Recent progress in the development of nanocomposite membranes

for CO2 separation: one with amidine functionalization (Amidino POSS) and the second with amine and lactamide groups functionalization (Lactamide POSS). Composite membranes were produced by casting polyvinyl alcohol (PVA) layer, containing either amidine or lactamide functionalized POSS nanoparticles, on a polysulfone (PSf ) porous support. The interaction of the POSS nanoparticles with the porous support increased the crystallinity of the composite membranes, thereby playing an important role in the gas separation performance. The crystalline regions were affected by the conformation of the polymer chains, resulting in a decrease in the gas separation performance [15].

2.6.2 Nanocomposite membranes for pervaporation Recently, there has been considerable interest in organic/inorganic hybrid membranes composed of a polymer matrix and inorganic nanoparticles, which can be widely applied in the fields, including ultrafiltration and pervaporation. The inorganic moiety can improve membrane performance since it can enhance the chemical, mechanical, and thermal stability of hybrid membranes, tune the microstructure and hydrophilichydrophobic balance of hybrid membranes. Several kinds of inorganic nanoparticles, such as SiO2, Al2O3, Fe3O4, ZnO, ZrO2, CdS, and TiO2, have been introduced into polymer matrices to prepare polymer/inorganic nanoparticles membranes. Inorganic particles have been dispersed in the polymeric matrix for preparation of dense or porous composite membranes. The prepared membranes have adjustable physical properties, which are obtained by linking the properties of both organic polymers and inorganic dispersed particles. Owing to its low separation performance in pervaporation and gas separation, polyphenylene oxide (PPO) has also been used as a substrate for the preparation of membranes filled by silica and silane-modified silica nanoparticles. Examining the PV performance of filled PPO membranes with silica and silane-modified silica nanoparticles to separate methanol/MTBE mixtures has validated interesting results. Researchers have been interested in polymer-clay hybrid nanocomposites due to their improved mechanical and thermal properties, reduced thermal expansion, gas permeability, and minimum swelling. The extraordinary success with nylon 6-clay nanocomposites by Toyota researchers has been widely studied. Many studies in hybrid nanocomposite have used various polymer systems, including polyamide, polyimide, polyaniline, polyurethanes, polymethyl methacrylate, to efficiently enhance polymer properties. Wei showed the preparation method of polyimide-clay nanocomposite using mono-, di-, and tri-functional group swelling-agent-modified montmorillonite. Polarity between the clay surface and polymer can be reduced using alkylammonium for modifying clay and maleic anhydride for grafting onto the polyethylene backbone. The bigger the clay minerals, the more effectively the polyimide hybrid properties and gas permeability pathway are enhanced. Polymer nanocomposites are a mixed material comprising an organic polymer matrix in which nanoinorganic material are distributed. The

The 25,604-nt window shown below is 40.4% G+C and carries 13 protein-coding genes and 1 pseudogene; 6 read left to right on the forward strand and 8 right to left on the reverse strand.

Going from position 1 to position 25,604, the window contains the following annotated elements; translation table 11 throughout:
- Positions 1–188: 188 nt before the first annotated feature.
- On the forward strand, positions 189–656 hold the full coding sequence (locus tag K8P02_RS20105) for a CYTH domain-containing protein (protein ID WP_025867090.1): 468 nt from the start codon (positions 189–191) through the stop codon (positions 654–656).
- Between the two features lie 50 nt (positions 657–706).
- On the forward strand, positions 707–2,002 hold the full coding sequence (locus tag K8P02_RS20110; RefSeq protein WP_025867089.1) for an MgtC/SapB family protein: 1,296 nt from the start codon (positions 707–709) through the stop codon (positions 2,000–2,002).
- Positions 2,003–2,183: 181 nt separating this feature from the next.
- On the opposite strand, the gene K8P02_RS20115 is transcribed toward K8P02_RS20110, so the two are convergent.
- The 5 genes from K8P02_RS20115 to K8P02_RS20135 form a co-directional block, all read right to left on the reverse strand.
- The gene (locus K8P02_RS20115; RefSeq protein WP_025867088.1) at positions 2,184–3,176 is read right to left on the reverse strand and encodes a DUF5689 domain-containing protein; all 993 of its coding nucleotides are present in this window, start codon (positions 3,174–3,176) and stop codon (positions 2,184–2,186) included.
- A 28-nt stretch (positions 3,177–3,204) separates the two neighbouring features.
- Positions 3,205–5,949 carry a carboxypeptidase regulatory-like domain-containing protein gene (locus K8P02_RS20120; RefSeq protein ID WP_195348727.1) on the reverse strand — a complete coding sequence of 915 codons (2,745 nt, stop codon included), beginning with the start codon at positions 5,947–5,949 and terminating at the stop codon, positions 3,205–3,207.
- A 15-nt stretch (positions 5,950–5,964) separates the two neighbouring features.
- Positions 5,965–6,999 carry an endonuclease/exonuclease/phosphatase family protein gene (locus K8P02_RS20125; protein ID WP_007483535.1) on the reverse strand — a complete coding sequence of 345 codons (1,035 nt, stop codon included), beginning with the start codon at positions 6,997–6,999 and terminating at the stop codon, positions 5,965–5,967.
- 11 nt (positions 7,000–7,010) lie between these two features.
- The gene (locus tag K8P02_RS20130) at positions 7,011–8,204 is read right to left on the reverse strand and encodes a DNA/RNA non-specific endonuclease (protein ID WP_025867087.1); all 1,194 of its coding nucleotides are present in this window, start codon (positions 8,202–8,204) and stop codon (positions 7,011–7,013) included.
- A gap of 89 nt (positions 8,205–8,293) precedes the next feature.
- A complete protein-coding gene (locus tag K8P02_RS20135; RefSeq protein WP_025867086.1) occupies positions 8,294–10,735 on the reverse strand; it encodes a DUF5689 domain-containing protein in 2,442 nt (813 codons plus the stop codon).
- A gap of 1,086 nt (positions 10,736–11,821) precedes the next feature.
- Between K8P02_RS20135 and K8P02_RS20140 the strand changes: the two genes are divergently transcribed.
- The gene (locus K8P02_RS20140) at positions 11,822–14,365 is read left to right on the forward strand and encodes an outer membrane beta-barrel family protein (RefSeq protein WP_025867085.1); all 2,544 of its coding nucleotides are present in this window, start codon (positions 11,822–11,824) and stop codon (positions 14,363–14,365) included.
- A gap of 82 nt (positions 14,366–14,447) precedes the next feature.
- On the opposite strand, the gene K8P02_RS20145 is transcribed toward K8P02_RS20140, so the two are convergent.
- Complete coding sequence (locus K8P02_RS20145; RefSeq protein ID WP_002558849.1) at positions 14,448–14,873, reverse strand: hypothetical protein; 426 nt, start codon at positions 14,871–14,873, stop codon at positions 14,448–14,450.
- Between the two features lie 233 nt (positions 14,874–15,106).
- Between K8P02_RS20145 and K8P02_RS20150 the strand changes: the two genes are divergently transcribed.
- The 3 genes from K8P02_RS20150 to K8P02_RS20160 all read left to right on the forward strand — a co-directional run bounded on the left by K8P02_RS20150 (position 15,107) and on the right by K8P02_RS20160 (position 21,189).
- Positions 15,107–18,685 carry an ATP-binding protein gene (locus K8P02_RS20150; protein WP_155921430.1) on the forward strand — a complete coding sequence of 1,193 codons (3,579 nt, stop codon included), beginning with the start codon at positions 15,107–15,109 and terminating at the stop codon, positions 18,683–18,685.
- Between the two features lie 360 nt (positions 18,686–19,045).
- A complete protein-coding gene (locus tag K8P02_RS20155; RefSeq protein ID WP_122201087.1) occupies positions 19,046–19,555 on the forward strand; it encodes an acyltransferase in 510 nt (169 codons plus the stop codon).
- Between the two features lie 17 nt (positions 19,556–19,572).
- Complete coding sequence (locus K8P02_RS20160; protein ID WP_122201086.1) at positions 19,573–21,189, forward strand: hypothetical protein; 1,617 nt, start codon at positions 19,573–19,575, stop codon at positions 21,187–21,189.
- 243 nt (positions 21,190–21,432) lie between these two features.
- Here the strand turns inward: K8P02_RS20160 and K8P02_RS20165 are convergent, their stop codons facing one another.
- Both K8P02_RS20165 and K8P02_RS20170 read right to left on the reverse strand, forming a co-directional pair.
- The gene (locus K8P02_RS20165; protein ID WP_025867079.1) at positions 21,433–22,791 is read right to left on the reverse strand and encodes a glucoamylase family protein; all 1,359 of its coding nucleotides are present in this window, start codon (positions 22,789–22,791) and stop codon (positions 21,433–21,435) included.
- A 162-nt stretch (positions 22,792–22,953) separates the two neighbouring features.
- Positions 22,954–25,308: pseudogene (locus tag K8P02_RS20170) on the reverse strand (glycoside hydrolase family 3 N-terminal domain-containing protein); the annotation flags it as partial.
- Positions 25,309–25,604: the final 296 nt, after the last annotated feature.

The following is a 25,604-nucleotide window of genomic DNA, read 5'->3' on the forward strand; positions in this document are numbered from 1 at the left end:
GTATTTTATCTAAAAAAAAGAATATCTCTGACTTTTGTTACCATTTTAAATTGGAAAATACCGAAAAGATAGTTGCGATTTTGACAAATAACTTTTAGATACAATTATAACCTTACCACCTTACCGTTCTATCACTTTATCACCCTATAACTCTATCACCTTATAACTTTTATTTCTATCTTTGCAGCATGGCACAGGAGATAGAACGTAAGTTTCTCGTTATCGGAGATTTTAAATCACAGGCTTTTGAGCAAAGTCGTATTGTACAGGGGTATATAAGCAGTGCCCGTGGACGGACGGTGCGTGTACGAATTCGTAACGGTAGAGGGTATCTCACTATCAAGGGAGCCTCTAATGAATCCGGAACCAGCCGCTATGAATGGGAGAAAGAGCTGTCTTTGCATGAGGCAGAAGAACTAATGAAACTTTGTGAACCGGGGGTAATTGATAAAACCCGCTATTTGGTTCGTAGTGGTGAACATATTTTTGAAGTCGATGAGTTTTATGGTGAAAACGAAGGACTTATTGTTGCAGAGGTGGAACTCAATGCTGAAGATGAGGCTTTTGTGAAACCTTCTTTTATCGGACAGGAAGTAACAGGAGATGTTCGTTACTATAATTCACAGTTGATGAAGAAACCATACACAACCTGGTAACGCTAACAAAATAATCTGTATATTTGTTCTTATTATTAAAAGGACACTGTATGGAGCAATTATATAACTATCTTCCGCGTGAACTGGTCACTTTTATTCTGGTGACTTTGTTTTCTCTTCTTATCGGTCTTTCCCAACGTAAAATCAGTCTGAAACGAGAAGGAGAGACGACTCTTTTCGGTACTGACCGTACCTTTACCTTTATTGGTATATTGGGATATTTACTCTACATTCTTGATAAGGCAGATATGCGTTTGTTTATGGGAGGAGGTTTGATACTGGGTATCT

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inorganic materials increase the physical and mechanical properties of the polymer. The superior properties are apparently due to the nanoscale structure effects and the interaction between the organic and inorganic materials. Pervaporation methods provide more cost-effective substitutes for complex separation processes such as azeotropic mixtures, isomers, or heat-sensitive mixtures. Inorganic particles in nanocomposites include silica, zeolite, and metal oxide nanoparticle. There has been growing interest in discovering novel applications of porous carbons due to their ability to interact with molecules at their surfaces and also within the bulk of the material. Porous carbons are extensively used in gas separation, water purification, catalyst support, chromatography columns, natural gas storage, and electrode materials because of their outstanding hydrophobic nature, high surface area, and large pore volume, and chemical inertness, ideal mechanical and thermal stability. PDMScarbon molecular sieve (CMS), polyvinyl alcohol (PVA)-CMS, and PVA-graphite composite have been used for the removal of benzene from aqueous solution and separation of benzene/cyclohexane mixtures. CMS is one kind of 3D porous adsorbent similar to activated carbons, with homogeneous pore dimensions of the order of small molecular diameters, but the pores are easily blocked, which will lead to smaller permeability and selectivity. Graphite is composed of layers, which form the infinite extension of the polyacene structure [16]. It is a 2D structure with conjugated π bonds, which shows affinity toward aromatics. In addition, incorporation of graphite into the polymer matrix can effectively modify the packing of the polymer chain. Considering the superior properties such as high flexibility, low mass density, effective π–π stacking interaction between CNT and aromatic compounds, CNT with the 1D structure are considered to be an excellent substitute candidate for conventional nanofillers in the fabrication of nanocomposite pervaporation membranes. PVA, being polar and hydrophilic, is an ideal membrane material to separate benzene/cyclohexane mixtures due to the distinct preferential adsorption/solution of PVA toward benzene and cyclohexane since the solubility of benzene in water is one order of magnitude larger than that of cyclohexane. But because of the distinct difference of solubility parameters between benzene/cyclohexane and PVA, PVA often showed lower permeability to benzene and cyclohexane. The NCMs, fabricated with CNTs, are extensively studied in PV for alcohol dehydration. The PVA-multiwalled CNT membrane showed an increase in water flux with the loading of CNTs with unchanged separation factor up to 1 wt% [17]. The results showed that the addition of CNTs lessened the crystallinity in the pristine membrane and stimulated the micro-orientation that in due course reduced the free volume of PVA membrane matrix. Though the existence of CNTs reduces the free volume, the overall flux increases as the CNTs provide an interchanging quicker diffusion path to the permeating molecules. The MMMs, comprising CNTs and polymer polyelectrolyte complexes (PECs) as matrices, had a uniform dispersion of CNTs in the membrane